Of course, in the past, if you wanted to directly use AI, you needed to have a PhD and programming skills to manually program algorithms to build the prediction and the pipeline that you want. Today, with the advent of low-code environments and new approaches to data engineering, citizen data scientists can work alongside classically trained data scientists and engineers, using AI pipelines that can be built with drag-and-drop precision and ease. This can help organizations overcome skills gaps and ultimately see more immediate and actionable value from AI.
3. Distributed Intelligence
In the past five to 10 years, we've seen a massive increase in available computing power. Plus, with the addition of 5G and Wifi 6, network speeds have gotten even faster. Enabled with AI, this increasingly distributed intelligence can give federal agencies powerful new capabilities. We’re getting much faster at capturing data, interrogating data, making predictions, and gaining forward-looking insights, all outside the traditional IT perimeter.
The potential for these autonomous, intelligent systems is immense — think robots, self-driving vehicles, drones, virtual agents, and wearables. For example, our population is rapidly aging, both in the U.S. and globally. However, we don’t have enough caregivers to enable this entire population to continue to live independent, dignified, fulfilling lives. Assistive robots and similar systems can fill this void, handling day-to-day tasks and supporting mobility, proactively monitoring health and well-being, and even offering companionship. The combination of smarter, smaller, and more powerful computing — combined with faster communications protocols — enables systems that can independently sense, learn and respond with confidence.
4. Intelligent Platforms
These emerging trends in AI all bring with them a range of new opportunities, but they also bring complications. For agencies to most effectively embrace them, we need intelligent platforms that pull them all together. Already, the government is using many low-code AI development platforms, such as Salesforce, Pegasystems, and ServiceNow, all enabled by the rise of cloud and containerization.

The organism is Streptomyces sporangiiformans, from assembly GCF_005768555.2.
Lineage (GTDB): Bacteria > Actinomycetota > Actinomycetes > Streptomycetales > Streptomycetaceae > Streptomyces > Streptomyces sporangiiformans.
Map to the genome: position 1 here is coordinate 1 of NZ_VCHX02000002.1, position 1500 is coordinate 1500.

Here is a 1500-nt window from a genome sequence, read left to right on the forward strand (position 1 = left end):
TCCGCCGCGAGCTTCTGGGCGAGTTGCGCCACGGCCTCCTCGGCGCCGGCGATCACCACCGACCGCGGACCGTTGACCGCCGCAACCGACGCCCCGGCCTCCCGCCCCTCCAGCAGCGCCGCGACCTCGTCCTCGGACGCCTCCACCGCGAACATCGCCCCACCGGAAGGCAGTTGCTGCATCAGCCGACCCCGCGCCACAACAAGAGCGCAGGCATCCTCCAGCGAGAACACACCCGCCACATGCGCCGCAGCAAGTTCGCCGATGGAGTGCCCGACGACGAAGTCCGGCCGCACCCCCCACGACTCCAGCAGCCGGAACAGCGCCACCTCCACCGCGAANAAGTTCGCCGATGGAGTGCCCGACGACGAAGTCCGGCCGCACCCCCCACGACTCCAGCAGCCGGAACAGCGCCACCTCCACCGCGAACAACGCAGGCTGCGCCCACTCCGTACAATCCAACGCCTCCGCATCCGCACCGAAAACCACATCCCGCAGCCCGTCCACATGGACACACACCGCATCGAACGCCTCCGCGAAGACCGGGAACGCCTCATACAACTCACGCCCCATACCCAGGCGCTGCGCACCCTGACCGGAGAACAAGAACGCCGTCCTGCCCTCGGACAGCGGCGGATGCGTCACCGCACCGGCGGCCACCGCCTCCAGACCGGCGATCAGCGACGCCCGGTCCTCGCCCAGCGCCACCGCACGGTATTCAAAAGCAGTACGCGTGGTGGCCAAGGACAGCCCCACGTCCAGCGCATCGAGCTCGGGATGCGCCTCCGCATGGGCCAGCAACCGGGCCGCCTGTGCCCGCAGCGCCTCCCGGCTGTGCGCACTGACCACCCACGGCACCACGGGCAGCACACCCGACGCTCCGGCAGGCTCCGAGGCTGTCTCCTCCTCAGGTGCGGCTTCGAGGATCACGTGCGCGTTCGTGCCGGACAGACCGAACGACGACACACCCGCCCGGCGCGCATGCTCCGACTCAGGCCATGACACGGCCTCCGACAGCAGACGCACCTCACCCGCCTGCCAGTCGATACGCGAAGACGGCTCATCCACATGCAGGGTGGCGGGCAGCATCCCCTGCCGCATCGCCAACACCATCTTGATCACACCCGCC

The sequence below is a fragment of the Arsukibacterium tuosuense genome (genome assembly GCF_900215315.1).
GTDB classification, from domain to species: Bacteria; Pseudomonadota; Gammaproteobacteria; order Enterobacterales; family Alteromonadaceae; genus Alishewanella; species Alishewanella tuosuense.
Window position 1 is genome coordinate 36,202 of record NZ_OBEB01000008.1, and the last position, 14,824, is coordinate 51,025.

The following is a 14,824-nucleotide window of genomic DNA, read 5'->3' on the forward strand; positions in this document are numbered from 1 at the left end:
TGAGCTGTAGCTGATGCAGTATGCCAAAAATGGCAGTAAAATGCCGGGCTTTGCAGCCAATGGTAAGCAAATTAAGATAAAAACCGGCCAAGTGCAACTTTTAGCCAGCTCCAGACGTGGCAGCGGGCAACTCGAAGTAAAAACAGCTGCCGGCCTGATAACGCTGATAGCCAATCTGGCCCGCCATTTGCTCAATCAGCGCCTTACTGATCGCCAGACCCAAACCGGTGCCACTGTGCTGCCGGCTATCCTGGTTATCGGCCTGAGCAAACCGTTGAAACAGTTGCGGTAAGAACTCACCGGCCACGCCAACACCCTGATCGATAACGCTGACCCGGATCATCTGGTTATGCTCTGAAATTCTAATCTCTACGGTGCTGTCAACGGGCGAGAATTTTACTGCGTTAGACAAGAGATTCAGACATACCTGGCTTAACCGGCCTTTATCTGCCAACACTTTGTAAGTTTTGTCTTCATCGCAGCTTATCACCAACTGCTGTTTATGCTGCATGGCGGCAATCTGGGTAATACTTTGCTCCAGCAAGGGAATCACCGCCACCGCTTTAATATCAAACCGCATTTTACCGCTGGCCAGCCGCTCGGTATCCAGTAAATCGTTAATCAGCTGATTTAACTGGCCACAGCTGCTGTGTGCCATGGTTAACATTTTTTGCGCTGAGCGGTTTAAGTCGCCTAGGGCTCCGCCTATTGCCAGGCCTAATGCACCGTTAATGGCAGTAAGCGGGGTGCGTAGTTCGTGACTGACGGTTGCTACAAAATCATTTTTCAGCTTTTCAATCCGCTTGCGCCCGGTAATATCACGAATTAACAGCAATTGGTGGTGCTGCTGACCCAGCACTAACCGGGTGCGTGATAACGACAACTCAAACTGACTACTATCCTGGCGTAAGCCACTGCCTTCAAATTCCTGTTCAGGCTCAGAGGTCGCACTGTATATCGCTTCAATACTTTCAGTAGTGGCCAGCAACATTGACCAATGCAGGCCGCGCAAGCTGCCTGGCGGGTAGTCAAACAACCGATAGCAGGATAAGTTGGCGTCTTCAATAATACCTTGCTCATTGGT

Platform-centric approaches increasingly allow agencies to narrow the skills gap between different stakeholders involved in a process. They can marry procedural logic with declarative logic, or machine learning and predictive logic, increasing the ability to transact and execute decisions within the same platform.
The future of AI is agile and flexible and, in many ways, it’s already here. By exploring and executing on these four trends, federal agencies can receive greater value from their data and work toward harnessing AI’s full potential.
Interested in learning more about how AI will impact the future of government? Stay tuned for more content here from our team at Accenture Federal Services. In the coming weeks, we’ll be publishing in-depth articles on each of these four trends. I’d love to hear your questions and thoughts on what’s working well in your agency; please connect with me on LinkedIn.
Michael Scruggs - Managing Director, Accenture Federal Services, Applied Intelligence Lead
This content is made possible by our sponsor, Accenture. The editorial staff of GovExec was not involved in its preparation.